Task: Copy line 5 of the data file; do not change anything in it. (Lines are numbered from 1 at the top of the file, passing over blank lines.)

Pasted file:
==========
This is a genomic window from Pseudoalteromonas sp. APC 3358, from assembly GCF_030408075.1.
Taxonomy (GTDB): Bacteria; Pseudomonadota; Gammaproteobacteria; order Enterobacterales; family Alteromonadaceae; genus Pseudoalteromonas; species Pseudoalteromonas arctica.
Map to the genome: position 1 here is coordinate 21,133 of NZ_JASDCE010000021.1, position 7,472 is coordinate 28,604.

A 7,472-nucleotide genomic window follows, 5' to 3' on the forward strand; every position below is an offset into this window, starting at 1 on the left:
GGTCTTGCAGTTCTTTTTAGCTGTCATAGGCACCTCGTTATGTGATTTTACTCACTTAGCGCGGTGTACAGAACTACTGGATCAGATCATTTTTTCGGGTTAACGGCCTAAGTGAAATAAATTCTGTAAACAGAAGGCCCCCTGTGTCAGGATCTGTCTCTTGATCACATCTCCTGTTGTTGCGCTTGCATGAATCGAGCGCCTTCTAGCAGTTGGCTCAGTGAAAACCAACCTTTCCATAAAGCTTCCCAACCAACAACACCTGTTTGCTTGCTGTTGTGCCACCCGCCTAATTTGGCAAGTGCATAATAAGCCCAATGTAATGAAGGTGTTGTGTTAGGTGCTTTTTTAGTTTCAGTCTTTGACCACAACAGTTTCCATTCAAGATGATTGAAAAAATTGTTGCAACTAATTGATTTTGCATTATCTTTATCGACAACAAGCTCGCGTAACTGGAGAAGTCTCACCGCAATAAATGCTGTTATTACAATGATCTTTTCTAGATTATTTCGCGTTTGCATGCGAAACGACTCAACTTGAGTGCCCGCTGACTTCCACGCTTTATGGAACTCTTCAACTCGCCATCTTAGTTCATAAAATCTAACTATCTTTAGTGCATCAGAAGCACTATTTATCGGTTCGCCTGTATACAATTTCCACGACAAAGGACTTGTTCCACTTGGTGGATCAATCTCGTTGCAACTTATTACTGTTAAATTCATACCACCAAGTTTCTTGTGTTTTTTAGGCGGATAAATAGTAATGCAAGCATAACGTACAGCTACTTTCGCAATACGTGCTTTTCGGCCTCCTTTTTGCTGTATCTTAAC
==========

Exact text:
GGTCTTGCAGTTCTTTTTAGCTGTCATAGGCACCTCGTTATGTGATTTTACTCACTTAGCGCGGTGTACAGAACTACTGGATCAGATCATTTTTTCGGGTTAACGGCCTAAGTGAAATAAATTCTGTAAACAGAAGGCCCCCTGTGTCAGGATCTGTCTCTTGATCACATCTCCTGTTGTTGCGCTTGCATGAATCGAGCGCCTTCTAGCAGTTGGCTCAGTGAAAACCAACCTTTCCATAAAGCTTCCCAACCAACAACACCTGTTTGCTTGCTGTTGTGCCACCCGCCTAATTTGGCAAGTGCATAATAAGCCCAATGTAATGAAGGTGTTGTGTTAGGTGCTTTTTTAGTTTCAGTCTTTGACCACAACAGTTTCCATTCAAGATGATTGAAAAAATTGTTGCAACTAATTGATTTTGCATTATCTTTATCGACAACAAGCTCGCGTAACTGGAGAAGTCTCACCGCAATAAATGCTGTTATTACAATGATCTTTTCTAGATTATTTCGCGTTTGCATGCGAAACGACTCAACTTGAGTGCCCGCTGACTTCCACGCTTTATGGAACTCTTCAACTCGCCATCTTAGTTCATAAAATCTAACTATCTTTAGTGCATCAGAAGCACTATTTATCGGTTCGCCTGTATACAATTTCCACGACAAAGGACTTGTTCCACTTGGTGGATCAATCTCGTTGCAACTTATTACTGTTAAATTCATACCACCAAGTTTCTTGTGTTTTTTAGGCGGATAAATAGTAATGCAAGCATAACGTACAGCTACTTTCGCAATACGTGCTTTTCGGCCTCCTTTTTGCTGTATCTTAAC